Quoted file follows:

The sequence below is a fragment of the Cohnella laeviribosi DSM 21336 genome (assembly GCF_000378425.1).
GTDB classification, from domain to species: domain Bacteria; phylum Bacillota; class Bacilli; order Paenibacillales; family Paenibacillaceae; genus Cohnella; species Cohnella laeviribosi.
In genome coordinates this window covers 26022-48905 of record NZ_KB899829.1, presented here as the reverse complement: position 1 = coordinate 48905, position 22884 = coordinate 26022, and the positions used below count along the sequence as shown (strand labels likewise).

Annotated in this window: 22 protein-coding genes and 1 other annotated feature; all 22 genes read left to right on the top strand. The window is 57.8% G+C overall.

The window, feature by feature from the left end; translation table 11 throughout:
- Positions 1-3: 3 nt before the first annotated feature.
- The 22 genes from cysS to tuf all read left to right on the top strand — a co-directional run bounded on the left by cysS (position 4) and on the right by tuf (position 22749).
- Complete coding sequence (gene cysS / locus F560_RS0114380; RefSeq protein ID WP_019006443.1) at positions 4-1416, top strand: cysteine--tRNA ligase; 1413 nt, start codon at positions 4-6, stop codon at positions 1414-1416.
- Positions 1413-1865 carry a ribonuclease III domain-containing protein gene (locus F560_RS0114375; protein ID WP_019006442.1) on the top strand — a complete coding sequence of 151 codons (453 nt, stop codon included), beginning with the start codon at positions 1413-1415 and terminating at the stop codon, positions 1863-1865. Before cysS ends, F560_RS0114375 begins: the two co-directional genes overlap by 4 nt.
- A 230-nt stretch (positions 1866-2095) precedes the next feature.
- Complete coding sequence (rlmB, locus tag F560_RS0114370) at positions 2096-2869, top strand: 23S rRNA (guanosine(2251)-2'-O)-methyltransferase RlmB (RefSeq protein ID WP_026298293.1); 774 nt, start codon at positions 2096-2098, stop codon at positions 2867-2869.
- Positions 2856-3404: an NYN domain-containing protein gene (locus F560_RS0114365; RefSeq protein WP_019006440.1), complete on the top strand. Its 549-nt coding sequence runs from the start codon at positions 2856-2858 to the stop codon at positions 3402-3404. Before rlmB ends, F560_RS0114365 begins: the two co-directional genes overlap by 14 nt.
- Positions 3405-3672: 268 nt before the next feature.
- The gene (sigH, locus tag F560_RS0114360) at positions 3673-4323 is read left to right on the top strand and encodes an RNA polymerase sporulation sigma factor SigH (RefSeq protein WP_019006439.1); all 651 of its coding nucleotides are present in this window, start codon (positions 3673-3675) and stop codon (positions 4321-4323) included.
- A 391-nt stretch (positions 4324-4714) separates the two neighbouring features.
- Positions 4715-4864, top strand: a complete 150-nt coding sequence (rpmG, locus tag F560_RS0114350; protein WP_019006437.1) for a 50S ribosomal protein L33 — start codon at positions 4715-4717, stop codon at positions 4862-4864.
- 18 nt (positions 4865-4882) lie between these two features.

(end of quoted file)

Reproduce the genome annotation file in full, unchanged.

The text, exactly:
The sequence below is a fragment of the Cohnella laeviribosi DSM 21336 genome (assembly GCF_000378425.1).
GTDB classification, from domain to species: domain Bacteria; phylum Bacillota; class Bacilli; order Paenibacillales; family Paenibacillaceae; genus Cohnella; species Cohnella laeviribosi.
In genome coordinates this window covers 26022-48905 of record NZ_KB899829.1, presented here as the reverse complement: position 1 = coordinate 48905, position 22884 = coordinate 26022, and the positions used below count along the sequence as shown (strand labels likewise).

Annotated in this window: 22 protein-coding genes and 1 other annotated feature; all 22 genes read left to right on the top strand. The window is 57.8% G+C overall.

The window, feature by feature from the left end; translation table 11 throughout:
- Positions 1-3: 3 nt before the first annotated feature.
- The 22 genes from cysS to tuf all read left to right on the top strand — a co-directional run bounded on the left by cysS (position 4) and on the right by tuf (position 22749).
- Complete coding sequence (gene cysS / locus F560_RS0114380; RefSeq protein ID WP_019006443.1) at positions 4-1416, top strand: cysteine--tRNA ligase; 1413 nt, start codon at positions 4-6, stop codon at positions 1414-1416.
- Positions 1413-1865 carry a ribonuclease III domain-containing protein gene (locus F560_RS0114375; protein ID WP_019006442.1) on the top strand — a complete coding sequence of 151 codons (453 nt, stop codon included), beginning with the start codon at positions 1413-1415 and terminating at the stop codon, positions 1863-1865. Before cysS ends, F560_RS0114375 begins: the two co-directional genes overlap by 4 nt.
- A 230-nt stretch (positions 1866-2095) precedes the next feature.
- Complete coding sequence (rlmB, locus tag F560_RS0114370) at positions 2096-2869, top strand: 23S rRNA (guanosine(2251)-2'-O)-methyltransferase RlmB (RefSeq protein ID WP_026298293.1); 774 nt, start codon at positions 2096-2098, stop codon at positions 2867-2869.
- Positions 2856-3404: an NYN domain-containing protein gene (locus F560_RS0114365; RefSeq protein WP_019006440.1), complete on the top strand. Its 549-nt coding sequence runs from the start codon at positions 2856-2858 to the stop codon at positions 3402-3404. Before rlmB ends, F560_RS0114365 begins: the two co-directional genes overlap by 14 nt.
- Positions 3405-3672: 268 nt before the next feature.
- The gene (sigH, locus tag F560_RS0114360) at positions 3673-4323 is read left to right on the top strand and encodes an RNA polymerase sporulation sigma factor SigH (RefSeq protein WP_019006439.1); all 651 of its coding nucleotides are present in this window, start codon (positions 3673-3675) and stop codon (positions 4321-4323) included.
- A 391-nt stretch (positions 4324-4714) separates the two neighbouring features.
- Positions 4715-4864, top strand: a complete 150-nt coding sequence (rpmG, locus tag F560_RS0114350; protein WP_019006437.1) for a 50S ribosomal protein L33 — start codon at positions 4715-4717, stop codon at positions 4862-4864.
- 18 nt (positions 4865-4882) lie between these two features.